Revisionism.

One of the advantages of hanging out with KidsOfToday© as opposed to looking at them from a safe distance is that it cuts down on a hell of a lot of historical revisionism. I mean, I’m still perfectly capable of turning my life upside down and sideways on, but the days when my definition of “interesting” was “Oh God, oh God, we’re all gonna die” are mostly over. Almost certainly. I think. Young’uns, though, they’re still at it. They run around as if the really ‘interesting’ parts of my life had not magically converted themselves into their own experience set. They seem to actually need to learn by doing, like wut I did, and my mother before me, and her mother before her, and so on ad infinitum. They carry on as if the relevancy of certain lessons was affected by the world around them; as if the skills and knowledge that met my needs didn’t meet theirs, solely because the world they live in is different in many key respects. They also behave as if certain hurdles in life (negotiating career options, securing access to basic survival and security resources, finding a mate, dealing with Bad People) were things you actually have to do; as if they were real hurdles that really exist in real life, rather than the unfortunate fallout of the twerpery of young age.

It’s loathsome, really: young people insist on living their own lives as if they consisted of a series of steps taken one after the other, often with only partial knowledge of where the entire journey is going to take them (or, even more iniquitously, with a different destination in mind from the one I followed). And when they approach a new situation, they do so without knowing how it’s going to go down; as if the fact that I know how my stories ended didn’t magically convert itself into guaranteed endings for theirs.

If it sound like I’m being ridiculous it’s because I am. Yet the attitude I’m describing is incredibly common, and doesn’t just affect how people behave towards the younger generations. It affects, perhaps more importantly, the way in which they judge their younger selves.

It’s easy to forget that while we were going through certain life events we had no idea of how they were going to pan out. We know now, because we can look back at them, and it may all seem damn obvious. We can see clearly how A led to B, C and D; we can also see how we really ought to have aimed for E instead. And yeah, perhaps we don’t know what E would have led us to but we know that we don’t like D and that enough, thankyouverymuch.  Or we know that D kinda followed automatically and easily from C and B, so we look at all our past efforts and concerns and have the luxury of classing them as pointless. From the comfort of our porch, we can look back at our younger selves making all sorts of damn foolish mistakes, and despise them for the idiots they were.

Except that those idiots were, way back when, the people fighting for us. Maybe they were the only people fighting for us and maybe they weren’t; but they’re the people who brought us here, to were we’re at now. They’re the people who gave us the knowledge and skills that we believe entitle us to condemn them now. They’re the people who kept us alive long enough to give us a chance to bitch about them. Without them, there’s no us.

Maybe we don’t like where or who we are so much. Maybe we resent our younger selves for getting us into this, for trying too much, or not trying hard enough, or trying wrong. Maybe we could have done better; but I’m willing to bet that we could have done worse, too. It’s easy to forget that the only consequences we’re fully aware of are the ones we have experienced.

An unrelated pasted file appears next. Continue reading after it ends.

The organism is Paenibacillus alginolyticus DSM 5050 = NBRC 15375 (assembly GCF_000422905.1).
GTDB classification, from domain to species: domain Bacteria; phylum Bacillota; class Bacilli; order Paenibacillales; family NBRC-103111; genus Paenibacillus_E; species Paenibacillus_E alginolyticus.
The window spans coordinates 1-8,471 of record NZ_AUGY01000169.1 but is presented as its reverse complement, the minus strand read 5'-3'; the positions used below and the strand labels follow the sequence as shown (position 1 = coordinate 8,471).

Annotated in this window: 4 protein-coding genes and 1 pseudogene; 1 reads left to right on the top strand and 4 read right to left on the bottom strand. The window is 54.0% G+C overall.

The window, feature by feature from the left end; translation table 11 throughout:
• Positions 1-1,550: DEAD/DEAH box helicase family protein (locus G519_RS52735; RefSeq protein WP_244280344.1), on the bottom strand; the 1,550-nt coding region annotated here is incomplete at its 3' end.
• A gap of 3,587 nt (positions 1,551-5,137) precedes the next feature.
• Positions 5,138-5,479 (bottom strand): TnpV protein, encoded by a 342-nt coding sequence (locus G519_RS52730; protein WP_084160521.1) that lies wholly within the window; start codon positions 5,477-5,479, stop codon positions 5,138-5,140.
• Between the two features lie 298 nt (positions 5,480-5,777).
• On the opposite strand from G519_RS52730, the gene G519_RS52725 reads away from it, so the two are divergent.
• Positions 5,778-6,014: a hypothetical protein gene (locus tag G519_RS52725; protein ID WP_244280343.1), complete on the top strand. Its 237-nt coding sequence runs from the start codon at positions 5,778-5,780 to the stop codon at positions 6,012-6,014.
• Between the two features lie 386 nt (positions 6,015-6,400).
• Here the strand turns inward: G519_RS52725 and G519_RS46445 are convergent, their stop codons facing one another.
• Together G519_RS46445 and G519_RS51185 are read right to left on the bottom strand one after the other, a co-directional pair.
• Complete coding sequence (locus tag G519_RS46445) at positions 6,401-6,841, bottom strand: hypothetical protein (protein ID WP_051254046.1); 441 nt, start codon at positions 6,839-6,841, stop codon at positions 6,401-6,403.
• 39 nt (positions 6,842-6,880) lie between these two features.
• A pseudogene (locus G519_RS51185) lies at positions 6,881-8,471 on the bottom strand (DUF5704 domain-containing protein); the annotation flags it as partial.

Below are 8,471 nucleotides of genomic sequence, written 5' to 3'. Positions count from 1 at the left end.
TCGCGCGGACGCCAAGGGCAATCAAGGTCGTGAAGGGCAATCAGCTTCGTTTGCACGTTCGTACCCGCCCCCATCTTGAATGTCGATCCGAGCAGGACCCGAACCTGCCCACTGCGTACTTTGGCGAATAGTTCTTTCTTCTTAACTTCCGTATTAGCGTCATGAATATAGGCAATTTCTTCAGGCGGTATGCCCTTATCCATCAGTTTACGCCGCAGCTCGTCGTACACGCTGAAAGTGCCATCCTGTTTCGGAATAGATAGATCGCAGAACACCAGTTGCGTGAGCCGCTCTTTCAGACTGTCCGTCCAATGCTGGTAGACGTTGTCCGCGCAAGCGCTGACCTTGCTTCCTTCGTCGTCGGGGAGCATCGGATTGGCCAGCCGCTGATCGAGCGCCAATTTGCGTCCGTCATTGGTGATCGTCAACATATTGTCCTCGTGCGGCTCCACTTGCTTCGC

I see people running this kind of game on themselves, and it’s pretty awful.I also see people running this kind of game on other people, and it’s probably even worse. It’s particularly egregious when their right to run this game is based on them being “experts.” This kind of attitude makes it way too easy to conflate wisdom with meanness, and to forget that this kind of wisdom is often little more than a data set of anecdotal evidence. There’s a tendency to confuse “the way it went” with “the way it goes,” and forget that each of us really only controls a minuscule proportion of our lives.

Yes, it’s obvious now that I shouldn’t have bought a house right before the house market crash… Only back then we didn’t know the crash was coming for sure, or when it was going to hit, and I needed a place to live, and I didn’t know that I would be forced to sell the house while the market was still down. Yes, clearly that lady shouldn’t have married the guy who went on to rape her… Only when they first met and during their months of courtship and their cohabitation and their engagement and in the first X years of their marriage she had no inkling that he’d ever do such a thing, which is how he ended up in the position to be able to do such a thing. Yes, we all should have known then what we know now, except that the bulk of that knowledge is anecdotal, and the only way we gained it is by actually going through that process.

TL/DR: It’s easy to sit and bitch about people making “bad decisions” and forget that every single new decision is an experiment. It’s easy to take the view that what makes a decision obviously bad or good is its final outcome, and forget the myriad factors that went into causing that outcome. It’s easy to make ourselves feel better by crucifying other people, or feel worse by crucifying ourselves, because people should know better. But it’s all rather silly, and not very helpful, and doesn’t make us very good company for ourselves or others. So maybe it’s about time we collectively stop elevating this to an art form.

 

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